John Hanley's 1991 poli sci dissertation at Yale (On Wargaming: A Critique of Strategic Operational Gaming) is one of the best single sources I have found.
Unfortunately, this dissertation is not available online. It might be difficult to get a hold of via interlibrary loan, as well. I had to order it from the University of Michigan's dissertation express site, and have it printed from microfilm and shipped to me. But for me it was worth it, and I highly recommend this dissertation to anyone serious about studying pol-mil gaming.
Particularly helpful are Hanley's chapters analyzing the Naval War College's Global War Game from its debut in 1979 through 1990. I'll write some more about the Global War Game soon. Hanley provides a lot of information about how the games were organized and structured, what the critiques at the time were, and how the objectives of the games changed over time. This is in contrast to most publicly available game reports, which often focus on substantive results rather than the methods employed during the game. This can be a major frustration for those of us who would like to learn more about the way these tools are employed. There is much, much more to this dissertation, which will hopefully show up from time to time as I go forward with this blog.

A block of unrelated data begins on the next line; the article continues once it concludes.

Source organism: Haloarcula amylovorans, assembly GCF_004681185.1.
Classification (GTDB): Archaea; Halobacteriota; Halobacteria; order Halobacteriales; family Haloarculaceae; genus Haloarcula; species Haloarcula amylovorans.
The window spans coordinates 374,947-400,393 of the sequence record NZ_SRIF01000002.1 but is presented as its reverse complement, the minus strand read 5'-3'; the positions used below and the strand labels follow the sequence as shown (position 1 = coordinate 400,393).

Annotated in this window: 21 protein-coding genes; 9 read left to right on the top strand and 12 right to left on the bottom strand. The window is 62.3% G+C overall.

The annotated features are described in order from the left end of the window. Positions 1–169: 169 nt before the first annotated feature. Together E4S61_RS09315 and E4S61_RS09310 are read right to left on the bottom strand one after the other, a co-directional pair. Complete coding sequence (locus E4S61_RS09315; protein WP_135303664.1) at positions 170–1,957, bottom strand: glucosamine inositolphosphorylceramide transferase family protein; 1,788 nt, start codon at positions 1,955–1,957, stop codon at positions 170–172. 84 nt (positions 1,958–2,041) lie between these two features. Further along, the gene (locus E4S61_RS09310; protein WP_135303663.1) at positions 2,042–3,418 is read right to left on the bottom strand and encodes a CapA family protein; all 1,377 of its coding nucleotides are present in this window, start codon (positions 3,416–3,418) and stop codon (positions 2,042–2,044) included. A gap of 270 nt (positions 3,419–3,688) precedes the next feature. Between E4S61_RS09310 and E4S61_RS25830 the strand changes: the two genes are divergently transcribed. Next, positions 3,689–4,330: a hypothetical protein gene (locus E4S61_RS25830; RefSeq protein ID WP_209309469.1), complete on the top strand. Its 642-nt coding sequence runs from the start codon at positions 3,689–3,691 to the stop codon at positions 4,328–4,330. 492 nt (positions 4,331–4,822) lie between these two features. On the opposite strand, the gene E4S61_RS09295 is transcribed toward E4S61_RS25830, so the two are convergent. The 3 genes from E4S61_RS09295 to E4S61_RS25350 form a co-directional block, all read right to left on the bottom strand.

The only journal article to cite Hanley's dissertation, as far as I can tell, was Robert Rubel's piece I discussed here. To date, it appears that no one has cited the Rubel article in a journal. In part, both Hanley's dissertation and Rubel's article aimed at starting a certain type of conversation about epistemology and methodology within the gaming community. That doesn't seem to have happened yet, at least not in magazines and journals. Why is that? I have some thoughts, but I'll save them for another time.